Shorter workweeks may lead to less smoking, thinner waistlines

January 13, 2021
A shorter workweek leads to less smoking and thinner waistlines. (AP Photo/Cie Stroud)

A shorter workweek leads to less smoking and thinner waistlines. (AP Photo/Cie Stroud)

Shortening the length of the workweek has a positive impact on measures of workers’ health, including body-mass index and smoking, according to a new paper that utilizes a unique French data set.

For blue-collar workers, shortening the workweek by four hours leads to a 19% to 24% decrease in smoking, according to the paper, which was published in the December 2020 issue of Economics & Human Biology. For white-collar workers, meanwhile, cutting the same amount of hours was associated with a 1.7% to 2.1% drop in BMI. 

“The key implication of these results is that policies that reduce working time, such as shortening the statutory workweek, could lead to important health benefits,” said co-author Inés Berniell, an economist at the Universidad Nacional de La Plata in Argentina. 

Berniell wrote the paper alongside economist Jan Bietenbeck of Lund University in Sweden. The two originally met in the Ph.D. program at the Center for Monetary and Financial Studies in Madrid, Spain. 

Berniell and Bietenbeck used data from a labor reform introduced in 1998 by France’s socialist government that cut the legal length of the workweek from 39 to 35 hours without changing workers’ pay. The rule, which was later rolled back by a subsequent conservative government, gave researchers the rare opportunity to study the impact of working hours on a nationwide scale. 

“Exogenous changes in working time together with no changes in income make the French context uniquely suited to study the impact of working hours on health,” said Berniell, adding that other estimates of working time are typically confounded by the influence of working hours on income, which can have a large independent effect on health.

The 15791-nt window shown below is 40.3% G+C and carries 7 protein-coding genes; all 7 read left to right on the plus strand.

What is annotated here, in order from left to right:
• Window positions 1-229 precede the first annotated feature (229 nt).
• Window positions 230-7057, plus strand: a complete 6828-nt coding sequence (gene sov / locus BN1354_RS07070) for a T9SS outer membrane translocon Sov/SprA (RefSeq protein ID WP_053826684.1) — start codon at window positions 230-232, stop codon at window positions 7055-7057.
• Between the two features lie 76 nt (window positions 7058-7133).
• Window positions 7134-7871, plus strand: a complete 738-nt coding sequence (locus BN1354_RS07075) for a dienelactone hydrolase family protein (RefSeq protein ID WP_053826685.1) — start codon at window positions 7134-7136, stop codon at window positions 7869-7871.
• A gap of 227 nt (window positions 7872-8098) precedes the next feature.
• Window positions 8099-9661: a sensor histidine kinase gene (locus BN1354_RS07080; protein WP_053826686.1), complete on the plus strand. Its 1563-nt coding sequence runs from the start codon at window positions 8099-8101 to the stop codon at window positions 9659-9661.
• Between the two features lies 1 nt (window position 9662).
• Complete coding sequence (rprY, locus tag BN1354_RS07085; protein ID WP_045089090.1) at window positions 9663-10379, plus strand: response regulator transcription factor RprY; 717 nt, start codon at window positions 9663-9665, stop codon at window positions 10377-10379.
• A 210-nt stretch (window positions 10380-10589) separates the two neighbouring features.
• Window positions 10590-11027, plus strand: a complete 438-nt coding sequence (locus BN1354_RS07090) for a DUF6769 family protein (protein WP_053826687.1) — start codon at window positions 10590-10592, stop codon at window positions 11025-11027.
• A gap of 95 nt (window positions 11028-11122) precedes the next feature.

The health data came from a survey of workers in 1998, when the reform was announced, and 2002, when the reform was fully implemented. The survey was longitudinal, meaning that the same workers were interviewed four years apart. 

“This is very useful because we can compare the same people before and after the treatment,” Berniell said. 

In addition to tracking smoking and BMI, the survey also tracked self-reported health. The four-hour reduction in working hours increased the likelihood of being in good self-reported health by an imprecise estimate of 2 to 3%, the researchers found.

Interestingly, the reduction in working hours was associated with virtually no change in white-collar workers’ smoking habits, and may have even increased BMI among blue-collar workers. 

The researchers said the difference in BMI change between white-collar workers and blue-collar workers could be attributed to differences in on- and off-the-job physical activity.

“A potential explanation for this pattern of results is that treated white-collar workers use part of the additional free time to exercise, thus lowering their BMI. Instead, blue-collar workers likely burn more calories on the job, and they fail to make up for the decrease in work-related physical activity due to the shorter workweek, thus increasing their BMI,” Berniell and Bietenbeck wrote. 

Crucially, the group’s main sample did not include women. Berniell said she made the decision to exclude women because they were more likely to work part-time, meaning that the workweek reform had a much less meaningful effect on their sample. 

“I usually get angry when I see a paper in economics, usually labor economics, that only focuses on men, as it excludes half of the population,” said Berniell. “But this case is special: We focus on men in our sample because men are the ones that reduced their working time after the reform.” 

“The differential reduction of hours for treated women is quite small and does not allow us to study the effects of changes in hours on worker’s health, which is why we exclude them from the main sample — but we do include them in a robustness check,” she added. 

The main sample also excluded all managers and part-time workers. 

Berniell came up with the idea to study the health effects of the French reform in 2010 as her master’s thesis. She then shelved the idea for several years before working with Bietenbeck to write a new version in 2016. She said the pair plan to work together more in the future. 

Asked if she found anything particularly surprising during the course of her research, Berniell said, “I was surprised by the time it could take to publish a paper!” 

The paper, titled “The effect of working hours on health,” was published in the December 2020 issue of Economics & Human Biology. Inés Berniell of the Universidad Nacional de La Plata and Jan Bietenbeck of Lund University were co-authors. Berniell was lead author. 

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